Distance: 13.5 km
Elevation change: 830 metres
Highest point: 1430 metres
Start: Sasago Station (Chuo Main Line)
Finish: Kai-Yamato Station (Chuo Main Line)
Challenging Hike on the Old Koshu Kaido
The frightfully named Mt. Sasago-Gangaharasuriyama is one of three ‘Gangaharasuriyama’s’ in Yamanashi Prefecture. Albeit, it’s three letters shy of lengthier Mt. Ushiokuno-gangaharasuriyama 牛奥ノ雁ヶ腹摺山 (that claims the longest mountain name in Japan). While somewhat lower than neighbouring Mt. Takigoyama its hillsides are precipitous and made for a challenging journey along the old Koshu Kaido 甲州街道 that once connected Edo (Tokyo) and Kai Province (Yamanashi Prefecture). These days three tunnels buried deep beneath the mountain that do the hard work of moving goods and persons. The view of the Southern Alps and Mount Fuji from the adjoining summit of Mt. Oboyama is particularly good as is the view of the Kofu Basin to the west.
It must be said, this hike isn’t particularly beginner friendly with fixed chains and potential for getting lost approaching to Ojika-toge. Best to climb Mt. Takigoyama and Mt. Honjagamaru first before tackling this one. Looping counter-clockwise back to Sasago Station is one way to reduce the difficulty however.
From Shinjuku Station, take the JR Chuo Line to Takao or Otsuki Station, change to a Kofu bound train and get off at Sasago Station 笹子駅 (1 hr 50 mins, 1,980 yen). Leaving by the only exit, swing left and walk along the busy National Route 20 for about 30 minutes to the trailhead which rests downhill from the cemetery. Aside from a sign at the trailhead proper there aren’t any others. About half way along the road just past a line of vending machines you can spot the summit together with the conspicuous ‘passive repeater’. As a side note, the mountain’s name originates from migratory wild geese that fly over it.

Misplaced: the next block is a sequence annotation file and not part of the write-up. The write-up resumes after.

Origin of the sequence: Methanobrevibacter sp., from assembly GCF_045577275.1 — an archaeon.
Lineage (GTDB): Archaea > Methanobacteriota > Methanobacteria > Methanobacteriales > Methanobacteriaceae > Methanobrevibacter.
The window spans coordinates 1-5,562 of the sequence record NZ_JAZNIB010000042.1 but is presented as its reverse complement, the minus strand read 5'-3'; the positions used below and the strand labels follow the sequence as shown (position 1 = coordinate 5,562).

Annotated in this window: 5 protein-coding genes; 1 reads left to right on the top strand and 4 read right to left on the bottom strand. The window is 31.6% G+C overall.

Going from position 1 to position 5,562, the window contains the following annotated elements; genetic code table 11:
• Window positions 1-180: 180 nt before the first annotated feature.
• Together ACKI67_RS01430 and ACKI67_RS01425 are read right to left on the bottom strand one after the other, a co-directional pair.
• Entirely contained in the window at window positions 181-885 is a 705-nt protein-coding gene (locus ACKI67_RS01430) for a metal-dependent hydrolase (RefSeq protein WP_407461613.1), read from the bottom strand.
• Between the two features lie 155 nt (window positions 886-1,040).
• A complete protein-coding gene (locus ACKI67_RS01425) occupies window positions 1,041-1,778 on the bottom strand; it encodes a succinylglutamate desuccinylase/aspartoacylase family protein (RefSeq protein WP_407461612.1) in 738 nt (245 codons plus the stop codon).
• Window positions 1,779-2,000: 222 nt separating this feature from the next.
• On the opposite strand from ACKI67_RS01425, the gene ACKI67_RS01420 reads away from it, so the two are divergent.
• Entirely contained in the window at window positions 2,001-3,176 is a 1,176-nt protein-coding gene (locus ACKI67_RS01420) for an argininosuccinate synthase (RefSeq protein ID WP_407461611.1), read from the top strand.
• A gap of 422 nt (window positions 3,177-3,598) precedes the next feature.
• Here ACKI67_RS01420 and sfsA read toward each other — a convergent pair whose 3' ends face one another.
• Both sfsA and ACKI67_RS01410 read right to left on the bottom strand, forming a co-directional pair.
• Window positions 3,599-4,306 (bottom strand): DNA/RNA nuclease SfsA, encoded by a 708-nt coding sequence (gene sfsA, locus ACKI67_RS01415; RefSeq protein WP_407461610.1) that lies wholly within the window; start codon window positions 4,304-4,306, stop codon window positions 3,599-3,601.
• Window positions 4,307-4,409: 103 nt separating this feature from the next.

The steep climb kicks off with earnest. The first landmark is a transmission tower reached after about 15 minutes. The trail sticks to the ridge and sharpens before arriving at a ‘passive repeater’ that retransmits radio signals without power. Weather permitting it’s possible to catch a glimpse of Fujisan. Along the way be alert for the marker zosui 水造 (desalination) which follows much of the route. From the station to Mt. Sasago-Gangaharasuriyama (1,358 m) 笹子雁ヶ腹摺山 took just on 2 hours. The pocket-sized summit is hemmed in on all sides with not much of a view. Three signposts adorn the peak namely the Yamanashi 100 Famous Mountains, 12 Scenic Views of Mt. Fuji and the Yamato Twelve Views.
Next up is the most challenging part of the hike with many ups and downs. The downward gradient on the north side of the mountain is much the same as the ascent. Both Mt. Yonezawa and Mt. Oboyama can be made out in the distance. Be sure not to miss a scenic spot on the way to Mt. Yonezawa with a lovely view of Mt. Fuji and back to Mt. Sasago-Gangaharasuriyama. As you approach Mt. Yonezawa 米沢山 (1,357 m) proceed with a degree of caution as the trail narrows and leaf debris increases. Finally, you are faced with a series of chains which can best be described as thrilling. In hindsight probably easier to negotiate in reverse. The summit is similarly encircled with woodland. Next up along the Sasagomine Ridge Traverse 笹子嶺縦走 is Mt. Oboyama お坊山 (1,430 m) which marks the high point of the hike. From this peak, you can see the Kofu Basin, the snow-capped Southern Alps along with Yatsugatake.
Here is where things became a little unsettling. As the rustling the dead leaves underfoot increases it becomes increasingly difficult to make out the trail till it all but disappears. Things aren’t helped by the fact the trail signage on the hike wavers from barely adequate to non-existent and where pink tape might ordinary be a windfall, it’s missing. Given the proclivity to go astray make sure to carry a GPS. All things going well it should take 35 minutes from Mt. Oboyama to Ojika-toge 大鹿峠.
At Ojika-toge veer left uphill towards the transmission tower and down the incongruous black plastic steps fitted and used by personnel that maintain the transmission line. After passing the Hikawa Shrine 氷川神社 there is a deer gate that is fixed with a drop rod. Just beyond here the trail literally passes through the frontage of someone’s private residence! It takes a further 30 minutes on foot from the deer gate to arrive at Kai-Yamato Station.